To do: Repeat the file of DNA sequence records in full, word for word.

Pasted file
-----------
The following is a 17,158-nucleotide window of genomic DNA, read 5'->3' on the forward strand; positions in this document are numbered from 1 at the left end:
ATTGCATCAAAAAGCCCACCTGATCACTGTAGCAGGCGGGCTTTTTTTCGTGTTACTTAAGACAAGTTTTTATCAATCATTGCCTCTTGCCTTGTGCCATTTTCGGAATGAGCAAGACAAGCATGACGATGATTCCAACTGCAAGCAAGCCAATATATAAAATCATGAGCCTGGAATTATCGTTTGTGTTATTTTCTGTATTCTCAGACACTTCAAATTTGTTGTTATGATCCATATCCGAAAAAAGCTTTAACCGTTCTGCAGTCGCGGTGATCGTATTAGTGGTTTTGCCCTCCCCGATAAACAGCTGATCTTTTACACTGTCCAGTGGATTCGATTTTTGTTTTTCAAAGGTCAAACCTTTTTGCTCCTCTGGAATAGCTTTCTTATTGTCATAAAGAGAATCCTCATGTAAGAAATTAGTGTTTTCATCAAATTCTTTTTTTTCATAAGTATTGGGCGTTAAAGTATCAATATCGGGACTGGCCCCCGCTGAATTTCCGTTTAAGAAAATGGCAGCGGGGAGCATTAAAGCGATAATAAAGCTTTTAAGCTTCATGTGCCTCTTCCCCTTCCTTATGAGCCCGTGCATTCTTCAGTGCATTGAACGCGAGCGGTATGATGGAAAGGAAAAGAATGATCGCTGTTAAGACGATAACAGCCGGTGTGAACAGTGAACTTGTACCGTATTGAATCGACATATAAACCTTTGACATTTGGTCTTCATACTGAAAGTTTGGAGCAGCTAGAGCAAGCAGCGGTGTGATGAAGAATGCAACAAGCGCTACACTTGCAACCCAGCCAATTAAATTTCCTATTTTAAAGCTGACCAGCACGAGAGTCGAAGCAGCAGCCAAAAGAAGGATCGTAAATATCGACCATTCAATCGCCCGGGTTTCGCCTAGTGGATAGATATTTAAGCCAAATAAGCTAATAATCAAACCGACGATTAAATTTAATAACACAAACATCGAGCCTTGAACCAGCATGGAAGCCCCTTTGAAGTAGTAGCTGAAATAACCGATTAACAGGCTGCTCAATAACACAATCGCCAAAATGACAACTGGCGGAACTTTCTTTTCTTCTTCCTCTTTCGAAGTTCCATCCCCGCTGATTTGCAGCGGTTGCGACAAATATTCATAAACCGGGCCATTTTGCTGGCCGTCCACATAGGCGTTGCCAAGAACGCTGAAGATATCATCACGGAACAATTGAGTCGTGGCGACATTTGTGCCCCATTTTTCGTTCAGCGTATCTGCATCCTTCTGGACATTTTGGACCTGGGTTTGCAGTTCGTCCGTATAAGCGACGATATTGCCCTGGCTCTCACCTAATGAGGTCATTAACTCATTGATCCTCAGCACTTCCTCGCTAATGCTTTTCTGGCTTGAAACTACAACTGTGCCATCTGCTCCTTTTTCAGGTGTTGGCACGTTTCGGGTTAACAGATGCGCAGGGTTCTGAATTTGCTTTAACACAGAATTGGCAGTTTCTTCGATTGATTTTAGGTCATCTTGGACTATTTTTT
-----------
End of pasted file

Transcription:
The following is a 17,158-nucleotide window of genomic DNA, read 5'->3' on the forward strand; positions in this document are numbered from 1 at the left end:
ATTGCATCAAAAAGCCCACCTGATCACTGTAGCAGGCGGGCTTTTTTTCGTGTTACTTAAGACAAGTTTTTATCAATCATTGCCTCTTGCCTTGTGCCATTTTCGGAATGAGCAAGACAAGCATGACGATGATTCCAACTGCAAGCAAGCCAATATATAAAATCATGAGCCTGGAATTATCGTTTGTGTTATTTTCTGTATTCTCAGACACTTCAAATTTGTTGTTATGATCCATATCCGAAAAAAGCTTTAACCGTTCTGCAGTCGCGGTGATCGTATTAGTGGTTTTGCCCTCCCCGATAAACAGCTGATCTTTTACACTGTCCAGTGGATTCGATTTTTGTTTTTCAAAGGTCAAACCTTTTTGCTCCTCTGGAATAGCTTTCTTATTGTCATAAAGAGAATCCTCATGTAAGAAATTAGTGTTTTCATCAAATTCTTTTTTTTCATAAGTATTGGGCGTTAAAGTATCAATATCGGGACTGGCCCCCGCTGAATTTCCGTTTAAGAAAATGGCAGCGGGGAGCATTAAAGCGATAATAAAGCTTTTAAGCTTCATGTGCCTCTTCCCCTTCCTTATGAGCCCGTGCATTCTTCAGTGCATTGAACGCGAGCGGTATGATGGAAAGGAAAAGAATGATCGCTGTTAAGACGATAACAGCCGGTGTGAACAGTGAACTTGTACCGTATTGAATCGACATATAAACCTTTGACATTTGGTCTTCATACTGAAAGTTTGGAGCAGCTAGAGCAAGCAGCGGTGTGATGAAGAATGCAACAAGCGCTACACTTGCAACCCAGCCAATTAAATTTCCTATTTTAAAGCTGACCAGCACGAGAGTCGAAGCAGCAGCCAAAAGAAGGATCGTAAATATCGACCATTCAATCGCCCGGGTTTCGCCTAGTGGATAGATATTTAAGCCAAATAAGCTAATAATCAAACCGACGATTAAATTTAATAACACAAACATCGAGCCTTGAACCAGCATGGAAGCCCCTTTGAAGTAGTAGCTGAAATAACCGATTAACAGGCTGCTCAATAACACAATCGCCAAAATGACAACTGGCGGAACTTTCTTTTCTTCTTCCTCTTTCGAAGTTCCATCCCCGCTGATTTGCAGCGGTTGCGACAAATATTCATAAACCGGGCCATTTTGCTGGCCGTCCACATAGGCGTTGCCAAGAACGCTGAAGATATCATCACGGAACAATTGAGTCGTGGCGACATTTGTGCCCCATTTTTCGTTCAGCGTATCTGCATCCTTCTGGACATTTTGGACCTGGGTTTGCAGTTCGTCCGTATAAGCGACGATATTGCCCTGGCTCTCACCTAATGAGGTCATTAACTCATTGATCCTCAGCACTTCCTCGCTAATGCTTTTCTGGCTTGAAACTACAACTGTGCCATCTGCTCCTTTTTCAGGTGTTGGCACGTTTCGGGTTAACAGATGCGCAGGGTTCTGAATTTGCTTTAACACAGAATTGGCAGTTTCTTCGATTGATTTTAGGTCATCTTGGACTATTTTTT